The at least one array of linear crystals may be a single array functioning as second harmonic generators (SHGs), providing an output at the second harmonic frequency. Alternatively, the at least one array of linear crystals may comprise multiple cascaded arrays, configured as desired to provide a selected higher order harmonic of the fundamental frequency. For example, a second cascaded array of nonlinear crystals may be a second set of second harmonic generators, giving a fourth-harmonic output. In an alternate embodiment of the invention, a second cascaded array of nonlinear crystals function as a sum frequency generators, mixing the second harmonic with the fundamental to provide an output at the third-harmonic frequency. Other combinations of cascaded second harmonic generators and sum frequency generators can be used to generate output at a desired harmonic frequency.

The present invention may also be defined as a novel method for generating, from an array of laser fiber amplifiers, a high power coherent output beam at a desired wavelength in the visible or ultraviolet regions of the spectrum. Briefly, the method comprises the steps of generating in a master oscillator a pump signal at a fundamental frequency; coupling the pump signal to each of element of the array of fiber amplifiers; coupling the amplified pump signal from the array of fiber amplifiers into corresponding elements of an array of nonlinear crystals functioning as harmonic generators; and generating in each element of the array of nonlinear crystals an output signal with a frequency that is a desired harmonic of the fundamental frequency, to provide an array of output sub-beams. The method further comprises the steps of detecting phase differences in the output sub-beams, and adjusting the phases of the laser amplifier input signals in response to the detected phase differences, ensure phase coherence among the output sub-beams.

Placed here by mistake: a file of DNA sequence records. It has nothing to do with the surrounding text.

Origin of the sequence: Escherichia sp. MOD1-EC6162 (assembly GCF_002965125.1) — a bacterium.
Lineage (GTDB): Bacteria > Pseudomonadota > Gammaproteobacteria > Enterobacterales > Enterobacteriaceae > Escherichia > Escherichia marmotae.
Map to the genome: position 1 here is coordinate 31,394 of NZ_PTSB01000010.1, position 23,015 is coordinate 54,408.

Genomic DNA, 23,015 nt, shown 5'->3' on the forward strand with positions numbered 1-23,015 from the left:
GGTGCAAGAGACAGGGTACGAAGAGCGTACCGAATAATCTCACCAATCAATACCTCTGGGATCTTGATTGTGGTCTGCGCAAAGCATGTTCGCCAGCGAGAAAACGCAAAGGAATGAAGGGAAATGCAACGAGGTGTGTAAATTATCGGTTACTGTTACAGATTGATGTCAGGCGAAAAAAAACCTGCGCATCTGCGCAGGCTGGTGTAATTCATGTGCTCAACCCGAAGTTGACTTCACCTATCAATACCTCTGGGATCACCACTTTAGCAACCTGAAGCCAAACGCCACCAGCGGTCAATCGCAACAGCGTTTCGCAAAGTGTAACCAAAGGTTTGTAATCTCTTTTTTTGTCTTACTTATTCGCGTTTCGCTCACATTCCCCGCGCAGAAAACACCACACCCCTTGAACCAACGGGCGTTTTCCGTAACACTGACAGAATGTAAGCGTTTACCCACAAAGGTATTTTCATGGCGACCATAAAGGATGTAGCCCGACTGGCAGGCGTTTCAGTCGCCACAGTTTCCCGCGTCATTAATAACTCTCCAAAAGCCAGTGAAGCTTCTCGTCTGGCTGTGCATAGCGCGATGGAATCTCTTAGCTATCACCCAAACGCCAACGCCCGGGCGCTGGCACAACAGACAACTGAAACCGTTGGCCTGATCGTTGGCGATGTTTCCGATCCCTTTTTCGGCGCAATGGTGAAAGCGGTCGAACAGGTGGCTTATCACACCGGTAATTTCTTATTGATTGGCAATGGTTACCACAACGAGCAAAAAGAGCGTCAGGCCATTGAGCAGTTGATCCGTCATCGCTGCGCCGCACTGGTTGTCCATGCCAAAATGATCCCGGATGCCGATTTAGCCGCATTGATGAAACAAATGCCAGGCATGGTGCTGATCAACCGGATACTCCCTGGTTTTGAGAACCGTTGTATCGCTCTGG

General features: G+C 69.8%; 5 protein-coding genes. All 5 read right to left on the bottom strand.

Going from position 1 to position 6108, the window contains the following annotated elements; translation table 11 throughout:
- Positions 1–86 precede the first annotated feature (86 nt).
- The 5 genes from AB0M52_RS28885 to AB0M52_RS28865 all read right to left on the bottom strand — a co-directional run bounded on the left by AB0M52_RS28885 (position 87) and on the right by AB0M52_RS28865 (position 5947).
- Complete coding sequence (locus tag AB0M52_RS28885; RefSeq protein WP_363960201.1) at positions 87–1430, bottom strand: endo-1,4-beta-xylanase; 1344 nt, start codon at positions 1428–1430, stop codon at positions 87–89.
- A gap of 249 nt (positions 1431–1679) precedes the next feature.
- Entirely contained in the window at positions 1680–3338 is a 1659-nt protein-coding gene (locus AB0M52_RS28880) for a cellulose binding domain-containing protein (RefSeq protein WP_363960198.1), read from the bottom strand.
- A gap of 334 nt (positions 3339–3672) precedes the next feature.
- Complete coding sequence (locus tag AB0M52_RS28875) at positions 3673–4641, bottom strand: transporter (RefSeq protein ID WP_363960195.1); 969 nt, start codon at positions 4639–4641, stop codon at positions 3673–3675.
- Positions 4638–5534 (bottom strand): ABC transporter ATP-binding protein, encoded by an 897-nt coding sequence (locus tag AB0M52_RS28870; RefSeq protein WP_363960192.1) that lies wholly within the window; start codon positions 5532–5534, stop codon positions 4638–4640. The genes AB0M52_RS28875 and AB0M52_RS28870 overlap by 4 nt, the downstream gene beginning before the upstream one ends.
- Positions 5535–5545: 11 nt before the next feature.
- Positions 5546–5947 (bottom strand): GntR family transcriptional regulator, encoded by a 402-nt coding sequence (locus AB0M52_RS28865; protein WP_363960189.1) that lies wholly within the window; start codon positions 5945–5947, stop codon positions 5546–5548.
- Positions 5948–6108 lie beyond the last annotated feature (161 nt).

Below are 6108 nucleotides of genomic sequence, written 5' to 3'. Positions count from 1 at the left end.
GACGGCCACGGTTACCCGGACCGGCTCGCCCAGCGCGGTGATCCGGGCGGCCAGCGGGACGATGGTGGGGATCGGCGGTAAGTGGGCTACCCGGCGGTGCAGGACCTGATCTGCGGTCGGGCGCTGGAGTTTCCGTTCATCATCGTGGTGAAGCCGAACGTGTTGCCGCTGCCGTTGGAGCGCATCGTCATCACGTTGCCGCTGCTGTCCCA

It will be appreciated from the foregoing summary that the present invention represents a significant advance in the field of high power lasers. The invention provides a laser source and method for generating a coherent high brightness output that is readily scalable to high powers and has a wavelength that may be designed to be in the visible or ultraviolet regions, without being subject to the wavelength limitations usually imposed by the inherent wavelength properties of fiber amplifier cores materials. In particular, the invention provides for the generation of a coherent high power beam at a selected harmonic frequency. Other aspects and advantages of the invention will become apparent from the following more detailed description of the invention, taken in conjunction with the accompanying drawings.

BRIEF DESCRIPTION OF THE DRAWINGS

FIG. 1 is a schematic view of a scalable frequency doubled laser array architecture in accordance with the invention.

FIG. 2 is a schematic view of a scalable harmonic laser array in accordance with the invention.

DETAILED DESCRIPTION OF THE INVENTION